“Becoming a Dahn master means dedicating your life to Ilchi Lee,” Amy says. “Everything I had would be for him. I would no longer be a regular person – I would become one of Ilchi’s people.”
The Sedona training program for masters varied each year, but one constant remained: Candidates had to prove how much they were willing to endure for Dahn. In the past, its climax had been a grueling seven-mile mountain hike with up to 40 pounds of rocks in your backpack. But after Julia Siverls collapsed on the trek in 2003 – her teammates reportedly praying over her body as she died – Dahn tried other means of testing its candidates: making them drink toilet water, licking each other’s feet, falling backward into a pool while screaming in Korean, “Ilchi Lee, I love you!” In one brutal session, two dozen candidates were presented with a single white washcloth and told that it represented their soul. “They’d worked us into a frenzy,” recalls Harrelson, the former member. “It became primal. People were scratching and fighting each other to get this thing.”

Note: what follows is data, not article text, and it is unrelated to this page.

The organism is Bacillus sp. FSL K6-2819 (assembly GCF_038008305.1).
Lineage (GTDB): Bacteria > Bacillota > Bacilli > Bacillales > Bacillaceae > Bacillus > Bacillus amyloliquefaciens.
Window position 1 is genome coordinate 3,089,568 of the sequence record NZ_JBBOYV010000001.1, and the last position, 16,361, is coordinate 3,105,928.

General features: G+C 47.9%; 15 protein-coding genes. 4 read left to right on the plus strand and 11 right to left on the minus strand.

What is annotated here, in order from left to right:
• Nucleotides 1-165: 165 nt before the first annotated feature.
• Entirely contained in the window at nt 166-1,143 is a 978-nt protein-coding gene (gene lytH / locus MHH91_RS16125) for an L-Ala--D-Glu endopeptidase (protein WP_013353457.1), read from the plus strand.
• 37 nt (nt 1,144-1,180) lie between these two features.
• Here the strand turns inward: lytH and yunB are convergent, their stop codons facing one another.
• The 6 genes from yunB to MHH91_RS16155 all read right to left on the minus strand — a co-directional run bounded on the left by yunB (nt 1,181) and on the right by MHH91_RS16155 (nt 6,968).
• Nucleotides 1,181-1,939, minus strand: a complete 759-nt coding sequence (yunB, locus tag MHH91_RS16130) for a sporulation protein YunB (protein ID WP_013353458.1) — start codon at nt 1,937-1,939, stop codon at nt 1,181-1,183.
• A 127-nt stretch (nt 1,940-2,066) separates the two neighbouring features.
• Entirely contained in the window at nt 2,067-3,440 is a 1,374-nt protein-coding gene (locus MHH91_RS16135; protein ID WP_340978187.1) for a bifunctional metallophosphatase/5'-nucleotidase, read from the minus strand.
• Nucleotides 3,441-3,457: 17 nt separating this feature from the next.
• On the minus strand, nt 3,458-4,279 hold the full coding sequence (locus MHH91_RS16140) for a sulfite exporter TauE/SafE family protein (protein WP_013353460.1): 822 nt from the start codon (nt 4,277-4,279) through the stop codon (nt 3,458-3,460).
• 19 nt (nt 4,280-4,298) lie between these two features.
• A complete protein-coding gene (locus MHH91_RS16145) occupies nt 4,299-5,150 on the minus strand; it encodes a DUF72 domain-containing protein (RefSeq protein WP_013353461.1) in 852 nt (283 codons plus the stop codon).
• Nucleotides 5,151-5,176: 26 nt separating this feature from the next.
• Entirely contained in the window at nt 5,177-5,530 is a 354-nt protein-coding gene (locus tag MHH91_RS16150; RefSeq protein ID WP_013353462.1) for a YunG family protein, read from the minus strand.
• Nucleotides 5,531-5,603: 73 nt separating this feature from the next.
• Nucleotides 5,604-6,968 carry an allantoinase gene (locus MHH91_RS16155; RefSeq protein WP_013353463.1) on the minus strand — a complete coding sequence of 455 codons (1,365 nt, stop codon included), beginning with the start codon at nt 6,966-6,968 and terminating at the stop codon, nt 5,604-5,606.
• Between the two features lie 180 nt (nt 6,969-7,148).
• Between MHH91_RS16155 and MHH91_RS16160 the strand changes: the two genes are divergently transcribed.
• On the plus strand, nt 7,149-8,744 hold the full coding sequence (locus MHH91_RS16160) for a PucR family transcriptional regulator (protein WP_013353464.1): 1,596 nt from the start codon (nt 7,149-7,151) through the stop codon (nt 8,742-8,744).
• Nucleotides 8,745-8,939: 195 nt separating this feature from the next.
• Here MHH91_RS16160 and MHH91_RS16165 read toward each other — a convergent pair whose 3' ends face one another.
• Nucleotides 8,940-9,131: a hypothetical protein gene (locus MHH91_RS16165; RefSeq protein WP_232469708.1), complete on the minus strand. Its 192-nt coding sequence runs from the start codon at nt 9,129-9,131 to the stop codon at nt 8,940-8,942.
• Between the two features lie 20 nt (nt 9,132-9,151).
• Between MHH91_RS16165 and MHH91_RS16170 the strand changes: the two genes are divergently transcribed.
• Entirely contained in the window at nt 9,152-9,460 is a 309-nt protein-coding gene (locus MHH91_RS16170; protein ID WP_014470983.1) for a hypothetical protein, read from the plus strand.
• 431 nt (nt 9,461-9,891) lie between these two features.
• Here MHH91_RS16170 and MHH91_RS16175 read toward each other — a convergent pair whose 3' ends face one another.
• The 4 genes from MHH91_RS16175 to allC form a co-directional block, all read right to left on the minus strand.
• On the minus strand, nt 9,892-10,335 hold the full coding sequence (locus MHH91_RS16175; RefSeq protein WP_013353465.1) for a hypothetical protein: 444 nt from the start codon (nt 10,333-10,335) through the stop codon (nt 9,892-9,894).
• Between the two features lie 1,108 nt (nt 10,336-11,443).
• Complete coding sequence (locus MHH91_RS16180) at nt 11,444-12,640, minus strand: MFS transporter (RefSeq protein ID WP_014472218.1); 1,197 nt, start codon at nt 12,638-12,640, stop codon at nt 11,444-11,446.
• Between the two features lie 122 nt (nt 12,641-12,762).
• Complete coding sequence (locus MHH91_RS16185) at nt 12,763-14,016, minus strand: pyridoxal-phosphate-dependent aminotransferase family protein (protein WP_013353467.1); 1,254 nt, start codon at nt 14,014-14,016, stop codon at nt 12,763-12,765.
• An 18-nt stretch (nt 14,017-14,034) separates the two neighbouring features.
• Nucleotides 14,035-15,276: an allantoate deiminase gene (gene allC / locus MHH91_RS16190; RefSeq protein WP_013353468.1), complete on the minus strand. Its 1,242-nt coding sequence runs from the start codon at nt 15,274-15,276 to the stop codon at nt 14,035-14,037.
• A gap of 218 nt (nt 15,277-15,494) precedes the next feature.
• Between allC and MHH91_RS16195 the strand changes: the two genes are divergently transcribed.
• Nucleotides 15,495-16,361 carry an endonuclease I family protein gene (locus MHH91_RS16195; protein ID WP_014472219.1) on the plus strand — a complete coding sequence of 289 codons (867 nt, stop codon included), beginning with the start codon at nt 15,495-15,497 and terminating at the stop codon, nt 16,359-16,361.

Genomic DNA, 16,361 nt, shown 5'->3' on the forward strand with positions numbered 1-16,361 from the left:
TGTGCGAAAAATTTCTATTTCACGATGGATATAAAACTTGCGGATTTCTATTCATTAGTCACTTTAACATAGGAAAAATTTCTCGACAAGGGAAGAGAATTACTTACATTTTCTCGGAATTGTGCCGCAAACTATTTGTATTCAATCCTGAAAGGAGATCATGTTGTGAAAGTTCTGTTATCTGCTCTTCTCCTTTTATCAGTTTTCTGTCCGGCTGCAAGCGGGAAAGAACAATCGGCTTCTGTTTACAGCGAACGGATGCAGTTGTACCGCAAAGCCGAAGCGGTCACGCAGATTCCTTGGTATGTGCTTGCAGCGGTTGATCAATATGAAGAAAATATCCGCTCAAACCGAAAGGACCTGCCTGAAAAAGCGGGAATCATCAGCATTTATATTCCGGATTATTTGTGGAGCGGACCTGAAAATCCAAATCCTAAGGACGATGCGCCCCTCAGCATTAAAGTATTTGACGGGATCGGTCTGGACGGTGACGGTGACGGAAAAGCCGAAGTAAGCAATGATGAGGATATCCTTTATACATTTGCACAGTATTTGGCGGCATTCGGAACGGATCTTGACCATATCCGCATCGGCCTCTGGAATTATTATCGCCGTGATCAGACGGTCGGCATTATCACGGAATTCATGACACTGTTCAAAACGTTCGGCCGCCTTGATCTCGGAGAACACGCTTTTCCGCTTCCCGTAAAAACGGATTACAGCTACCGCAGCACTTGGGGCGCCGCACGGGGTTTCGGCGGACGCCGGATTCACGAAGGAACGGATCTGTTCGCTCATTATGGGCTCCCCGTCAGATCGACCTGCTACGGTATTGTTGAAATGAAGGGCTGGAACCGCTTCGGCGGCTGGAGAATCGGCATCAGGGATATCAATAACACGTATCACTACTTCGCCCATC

Having survived their training, newly minted masters were encouraged to move into communal apartments and were given their sacred task, or “vision.” Nothing in Dahn is more important than vision, as a training manual makes clear: “The first value of life is vision. The second value of life is vision. The third value of life is vision.” Vision, former members say, is simply the amount of money that masters are expected to bring into Dahn each month, as well as the number of members they recruit. In a recorded lecture he gave to New York masters last April, Lee himself reinforced the primacy of vision. “You have to go crazy about two things,” he instructed. “One is, you have to go crazy for your members. And second, you have to be crazy about money.” This “vision,” Lee emphasized, must be “more precious than your life.”